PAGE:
Nugent, Patricia M. (1999) The experiences of women participants and resource mothers with the Healthy Baby Club model of prenatal support. Masters thesis, Memorial University of Newfoundland.
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Background Low birth weight (LB W) is a major public health issue and challenge today; The Canadian Institute of Child Health (1993) indicates that 17% of all infants born worldwide are of low birth weight. In 1995 Canada reported that 5.7% of all births were of LBW while Newfoundland and Labrador's rate was 5.5%. The cause of LBW is multi-factorial and some contributing factors for example smoking and nutrition are modifiable. Early entry and length of participation in prenatal programs are also key factors. Traditional prenatal programs have failed to meet the needs of vulnerable women and their families. The Healthy Baby Club Model of Prenatal Support was developed and implemented in Newfoundland and Labrador to meet the identified needs of these vulnerable pregnant women, to increase the length of prenatal care by reducing barriers to participation and, ultimately, to reduce the rate of LBW. -- Aim Satisfying experiences of women participants in the program will likely increase compliance with both prenatal and postnatal care. This study was undertaken to describe the experiences of women participants and resource mothers with the Healthy Baby Clubs in Newfoundland based on an integration of health promotion and population health theoretical frameworks. -- Methods This was a descriptive study using 48 women participants and 11 resource mothers for the study period yielding a total of 59 participants. Data collection took place between December 1997 and June 1998 and involved site visits to the nine Healthy Baby Clubs across the Province of Newfoundland and Labrador. Two structured interview questionnaires were developed by the investigator: (1) Survey of Women Participants in the HBC which consisted of 41 questions and, (2) Survey of Resource Mothers in the HBC that included 37 questions. Each questionnaire took approximately 35 minutes to administer and captured both quantitative and qualitative data. Personal interviews were carried out with the women participants (n=48) who participated in the Healthy Baby Club during pregnancy and the resource mothers (n=l1) who supported these women. Transcripts from the interviews were analyzed for frequencies, proportions and recurrent themes. -- Results The personal "face-to-face" interviews with resource mothers and the women participants of the Healthy Baby Club Prenatal Support Program revealed that being in the program was an enjoyable and satisfying experience. For both groups there were many benefits both personally and for the community through "spin-offs" of this program. These included enhanced self-esteem and self-confidence, improved decision making and assertiveness skills, as well as increased knowledge and empowerment. -- Conclusion This community-based, holistic model of prenatal support, the Healthy Baby Club using the resource mother concept, has many positive aspects which include the promotion of healthier pregnancies through improved lifestyle practices which result in healthier babies, improved access to prenatal services, community engagement and greater self-esteem and self-confidence of participants. -- Key Words low birth weight; vulnerable; prenatal; prevention; health promotion; population health; modifiable risk factors; community-based interventions; prenatal support; Healthy Baby Club Model; resource mother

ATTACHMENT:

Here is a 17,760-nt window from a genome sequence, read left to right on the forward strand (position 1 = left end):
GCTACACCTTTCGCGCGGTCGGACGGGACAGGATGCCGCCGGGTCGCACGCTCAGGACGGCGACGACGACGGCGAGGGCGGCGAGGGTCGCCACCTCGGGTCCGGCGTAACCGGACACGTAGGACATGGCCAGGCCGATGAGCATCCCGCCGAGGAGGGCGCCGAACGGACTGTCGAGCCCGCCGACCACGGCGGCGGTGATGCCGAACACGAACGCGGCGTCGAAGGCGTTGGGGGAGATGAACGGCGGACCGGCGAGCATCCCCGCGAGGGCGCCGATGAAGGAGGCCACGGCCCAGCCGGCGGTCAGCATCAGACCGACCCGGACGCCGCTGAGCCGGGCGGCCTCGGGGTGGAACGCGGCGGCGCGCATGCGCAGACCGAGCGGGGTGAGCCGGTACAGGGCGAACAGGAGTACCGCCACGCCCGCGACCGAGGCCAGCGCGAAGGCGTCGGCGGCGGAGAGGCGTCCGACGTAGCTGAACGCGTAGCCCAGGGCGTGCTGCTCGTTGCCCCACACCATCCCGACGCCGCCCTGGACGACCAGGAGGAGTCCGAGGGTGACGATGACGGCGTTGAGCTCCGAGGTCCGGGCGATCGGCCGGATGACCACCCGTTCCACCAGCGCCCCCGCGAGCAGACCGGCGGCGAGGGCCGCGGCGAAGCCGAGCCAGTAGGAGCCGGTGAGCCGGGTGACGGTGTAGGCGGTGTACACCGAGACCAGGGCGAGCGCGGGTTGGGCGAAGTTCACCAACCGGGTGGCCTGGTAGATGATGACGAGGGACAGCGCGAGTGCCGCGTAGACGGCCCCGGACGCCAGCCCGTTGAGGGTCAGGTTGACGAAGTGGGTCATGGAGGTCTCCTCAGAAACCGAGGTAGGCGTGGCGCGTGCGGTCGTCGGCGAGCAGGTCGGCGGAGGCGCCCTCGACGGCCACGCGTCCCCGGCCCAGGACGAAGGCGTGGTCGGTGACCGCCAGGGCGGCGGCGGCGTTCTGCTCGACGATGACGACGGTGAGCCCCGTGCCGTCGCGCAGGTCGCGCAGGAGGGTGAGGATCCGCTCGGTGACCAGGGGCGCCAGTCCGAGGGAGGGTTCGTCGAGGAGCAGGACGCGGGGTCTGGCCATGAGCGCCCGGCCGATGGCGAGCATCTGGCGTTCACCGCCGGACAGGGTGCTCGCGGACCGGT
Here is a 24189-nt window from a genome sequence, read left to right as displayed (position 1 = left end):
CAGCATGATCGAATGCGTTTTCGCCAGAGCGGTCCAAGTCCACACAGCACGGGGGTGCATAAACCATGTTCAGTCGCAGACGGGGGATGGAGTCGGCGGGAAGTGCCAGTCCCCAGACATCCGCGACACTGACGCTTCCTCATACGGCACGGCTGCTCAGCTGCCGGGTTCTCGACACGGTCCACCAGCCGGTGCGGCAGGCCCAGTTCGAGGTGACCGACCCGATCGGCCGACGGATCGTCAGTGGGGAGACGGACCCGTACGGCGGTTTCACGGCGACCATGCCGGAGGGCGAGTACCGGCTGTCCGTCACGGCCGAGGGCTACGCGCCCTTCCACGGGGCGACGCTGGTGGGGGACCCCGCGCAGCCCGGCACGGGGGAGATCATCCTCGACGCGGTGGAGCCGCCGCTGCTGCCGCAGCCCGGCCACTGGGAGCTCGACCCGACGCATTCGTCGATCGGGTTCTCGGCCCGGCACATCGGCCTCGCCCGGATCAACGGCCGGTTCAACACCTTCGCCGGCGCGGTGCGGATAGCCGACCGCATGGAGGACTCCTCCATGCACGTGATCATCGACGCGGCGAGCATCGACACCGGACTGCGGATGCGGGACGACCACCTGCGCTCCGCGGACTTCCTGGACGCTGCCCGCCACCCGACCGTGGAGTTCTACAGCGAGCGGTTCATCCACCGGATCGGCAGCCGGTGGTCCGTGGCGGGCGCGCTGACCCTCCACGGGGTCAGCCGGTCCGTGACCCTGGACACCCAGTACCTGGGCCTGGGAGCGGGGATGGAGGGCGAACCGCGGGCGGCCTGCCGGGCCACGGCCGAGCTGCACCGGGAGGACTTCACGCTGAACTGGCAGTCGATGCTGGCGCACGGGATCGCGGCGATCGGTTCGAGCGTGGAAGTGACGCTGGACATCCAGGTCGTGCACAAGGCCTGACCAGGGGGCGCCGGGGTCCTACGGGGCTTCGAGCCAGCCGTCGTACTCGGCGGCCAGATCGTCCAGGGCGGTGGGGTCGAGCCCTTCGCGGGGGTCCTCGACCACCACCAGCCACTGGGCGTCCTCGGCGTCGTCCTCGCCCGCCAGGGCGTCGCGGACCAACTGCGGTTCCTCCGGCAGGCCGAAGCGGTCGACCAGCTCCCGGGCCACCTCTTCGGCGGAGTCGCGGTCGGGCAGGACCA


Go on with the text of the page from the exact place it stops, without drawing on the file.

|Item Type:||Thesis (Masters)|
|Additional Information:||Bibliography: leaves 204-215.|
|Department(s):||Medicine, Faculty of|
|Geographic Location:||Canada--Newfoundland and Labrador|
|Library of Congress Subject Heading:||Prenatal care--Newfoundland and Labrador; Birth weight, Low--Newfoundland and Labrador; Poor women--Medical care--Newfoundland and Labrador|
|Medical Subject Heading:||Prenatal Care; Pregnancy; Women's Health Services; Infant, Low Birth Weight|
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